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After it became clear that the infrastructure bill would not be approved by the House in September, Pelosi set a deadline until the end of October for the effort, saying earlier this month in a letter to Democrats that the bipartisan bill ” it must be approved “before October 31st.

Schumer also outlined a timeline for October in his letter to the Democratic Senate caucus, while noting the challenges of pursuing a two-track strategy to enact both legislative priorities.

“I have said from the outset that implementing the two-track legislative strategy for the bipartisan infrastructure bill and the Build Back Better Act would be difficult,” he wrote.

“Ultimately, we will pass legislation that will dramatically improve the lives of the American people. And we must aspire to do so in October,” he added.

If work on the economic package drags on beyond the end of October, Democrats could still get it at a later date, in November or December. But it won’t be long until Congress is faced with other pressing issues again.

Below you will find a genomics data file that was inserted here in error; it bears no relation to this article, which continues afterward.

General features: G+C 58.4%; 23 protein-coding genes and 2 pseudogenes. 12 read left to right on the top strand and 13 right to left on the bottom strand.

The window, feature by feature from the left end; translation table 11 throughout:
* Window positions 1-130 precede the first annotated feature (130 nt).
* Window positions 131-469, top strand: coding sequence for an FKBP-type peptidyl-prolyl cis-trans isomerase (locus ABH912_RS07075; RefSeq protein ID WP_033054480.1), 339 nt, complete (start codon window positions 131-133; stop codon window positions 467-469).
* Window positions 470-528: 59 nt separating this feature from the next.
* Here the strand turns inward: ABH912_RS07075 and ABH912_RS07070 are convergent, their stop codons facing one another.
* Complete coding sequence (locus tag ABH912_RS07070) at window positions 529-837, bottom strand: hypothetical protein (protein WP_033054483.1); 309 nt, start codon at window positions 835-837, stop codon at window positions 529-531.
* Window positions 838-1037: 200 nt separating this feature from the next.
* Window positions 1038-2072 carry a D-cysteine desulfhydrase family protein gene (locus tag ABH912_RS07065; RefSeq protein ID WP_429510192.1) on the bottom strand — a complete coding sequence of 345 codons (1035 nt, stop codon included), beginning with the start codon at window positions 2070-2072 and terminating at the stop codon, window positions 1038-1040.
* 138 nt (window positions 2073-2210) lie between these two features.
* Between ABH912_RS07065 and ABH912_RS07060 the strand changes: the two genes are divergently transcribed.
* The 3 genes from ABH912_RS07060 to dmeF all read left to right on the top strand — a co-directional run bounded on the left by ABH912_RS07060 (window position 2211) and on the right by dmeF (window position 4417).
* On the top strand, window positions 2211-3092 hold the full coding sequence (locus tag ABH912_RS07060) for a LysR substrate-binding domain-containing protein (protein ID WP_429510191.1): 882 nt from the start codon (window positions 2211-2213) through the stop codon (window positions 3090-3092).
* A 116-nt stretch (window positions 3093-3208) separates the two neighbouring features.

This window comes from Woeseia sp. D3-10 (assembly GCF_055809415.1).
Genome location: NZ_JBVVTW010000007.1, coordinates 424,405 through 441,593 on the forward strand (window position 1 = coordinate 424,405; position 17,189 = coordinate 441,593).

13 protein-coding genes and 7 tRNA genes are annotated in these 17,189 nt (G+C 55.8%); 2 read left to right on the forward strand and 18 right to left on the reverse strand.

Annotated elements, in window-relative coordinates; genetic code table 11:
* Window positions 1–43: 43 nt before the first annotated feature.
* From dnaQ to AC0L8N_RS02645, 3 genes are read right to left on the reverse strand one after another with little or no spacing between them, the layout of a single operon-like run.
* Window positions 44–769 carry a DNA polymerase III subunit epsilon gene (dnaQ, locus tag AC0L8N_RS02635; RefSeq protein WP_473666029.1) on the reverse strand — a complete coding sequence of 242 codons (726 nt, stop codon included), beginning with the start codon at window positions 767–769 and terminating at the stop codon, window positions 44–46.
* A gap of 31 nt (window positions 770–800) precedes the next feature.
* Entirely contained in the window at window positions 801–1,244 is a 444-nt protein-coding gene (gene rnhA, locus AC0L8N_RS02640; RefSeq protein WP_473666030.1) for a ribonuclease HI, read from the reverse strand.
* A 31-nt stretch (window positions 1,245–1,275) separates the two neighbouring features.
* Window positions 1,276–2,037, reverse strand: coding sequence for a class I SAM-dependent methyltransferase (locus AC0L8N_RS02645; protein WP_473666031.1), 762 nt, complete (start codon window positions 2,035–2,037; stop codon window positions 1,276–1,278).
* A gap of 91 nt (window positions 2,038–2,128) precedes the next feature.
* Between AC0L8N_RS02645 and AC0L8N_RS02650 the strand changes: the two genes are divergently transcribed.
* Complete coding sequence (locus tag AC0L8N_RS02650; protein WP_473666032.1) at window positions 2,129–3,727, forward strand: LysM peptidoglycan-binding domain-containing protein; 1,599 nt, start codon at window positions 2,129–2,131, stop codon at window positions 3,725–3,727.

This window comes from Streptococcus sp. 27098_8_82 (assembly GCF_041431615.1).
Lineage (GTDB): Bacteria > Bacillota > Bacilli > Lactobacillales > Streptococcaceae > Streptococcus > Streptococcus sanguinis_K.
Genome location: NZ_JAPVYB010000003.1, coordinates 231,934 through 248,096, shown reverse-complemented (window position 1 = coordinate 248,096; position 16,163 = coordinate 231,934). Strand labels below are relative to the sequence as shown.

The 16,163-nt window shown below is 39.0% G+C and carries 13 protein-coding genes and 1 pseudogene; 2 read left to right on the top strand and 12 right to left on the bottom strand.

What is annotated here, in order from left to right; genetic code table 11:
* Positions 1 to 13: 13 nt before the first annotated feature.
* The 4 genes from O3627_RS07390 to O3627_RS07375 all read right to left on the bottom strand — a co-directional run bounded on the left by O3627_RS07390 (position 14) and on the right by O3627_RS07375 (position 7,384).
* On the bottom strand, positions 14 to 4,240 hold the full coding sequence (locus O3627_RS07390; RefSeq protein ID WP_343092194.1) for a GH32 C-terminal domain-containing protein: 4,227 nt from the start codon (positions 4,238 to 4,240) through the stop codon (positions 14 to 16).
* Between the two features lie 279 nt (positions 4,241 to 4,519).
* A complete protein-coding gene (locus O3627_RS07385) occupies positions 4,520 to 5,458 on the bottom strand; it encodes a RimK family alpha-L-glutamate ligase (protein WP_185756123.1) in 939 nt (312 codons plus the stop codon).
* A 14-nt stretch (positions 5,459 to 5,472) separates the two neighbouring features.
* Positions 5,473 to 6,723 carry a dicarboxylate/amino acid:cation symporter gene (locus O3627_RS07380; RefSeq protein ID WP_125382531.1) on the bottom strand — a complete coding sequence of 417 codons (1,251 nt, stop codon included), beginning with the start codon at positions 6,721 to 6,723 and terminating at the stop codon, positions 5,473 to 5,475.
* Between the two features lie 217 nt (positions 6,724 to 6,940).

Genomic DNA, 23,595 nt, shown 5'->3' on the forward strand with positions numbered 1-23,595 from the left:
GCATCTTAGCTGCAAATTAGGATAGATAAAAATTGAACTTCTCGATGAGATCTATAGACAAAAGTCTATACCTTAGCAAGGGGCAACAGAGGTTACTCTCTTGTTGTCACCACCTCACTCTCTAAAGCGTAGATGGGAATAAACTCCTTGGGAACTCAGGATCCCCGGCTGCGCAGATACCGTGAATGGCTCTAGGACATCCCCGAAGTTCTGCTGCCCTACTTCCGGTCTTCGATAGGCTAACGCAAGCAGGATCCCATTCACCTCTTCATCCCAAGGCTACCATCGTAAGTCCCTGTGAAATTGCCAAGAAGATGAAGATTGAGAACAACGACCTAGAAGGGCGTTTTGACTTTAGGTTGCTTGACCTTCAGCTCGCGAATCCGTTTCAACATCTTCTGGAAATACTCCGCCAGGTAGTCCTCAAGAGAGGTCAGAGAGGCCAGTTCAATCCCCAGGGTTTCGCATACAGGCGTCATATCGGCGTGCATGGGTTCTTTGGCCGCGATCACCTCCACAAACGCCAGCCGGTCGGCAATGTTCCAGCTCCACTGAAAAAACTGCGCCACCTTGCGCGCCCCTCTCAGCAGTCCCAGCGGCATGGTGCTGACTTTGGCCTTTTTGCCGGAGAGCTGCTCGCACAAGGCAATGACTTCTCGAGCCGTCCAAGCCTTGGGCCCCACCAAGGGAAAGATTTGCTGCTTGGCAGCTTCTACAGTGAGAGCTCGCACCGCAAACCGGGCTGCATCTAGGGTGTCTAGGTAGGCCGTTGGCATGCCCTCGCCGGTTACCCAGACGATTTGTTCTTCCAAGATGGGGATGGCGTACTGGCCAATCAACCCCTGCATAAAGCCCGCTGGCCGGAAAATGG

The debt cap and government funding to avoid a shutdown have been extended in the short term until early December, setting up another looming fiscal crisis that will undoubtedly occupy much of the legislators’ time and energy in the coming weeks.

Price and details

Two of the main sticking points for Democrats looking to strike a deal on the economic package are the overall price and the details to be included.

Progressives have pushed for the price to be $ 3.5 trillion, but top moderate Democratic senators, Joe Manchin of West Virginia and Kyrsten Sinema of Arizona, have indicated they will not support that figure.

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Party leaders made it clear that the price will have to be lowered to reach an agreement.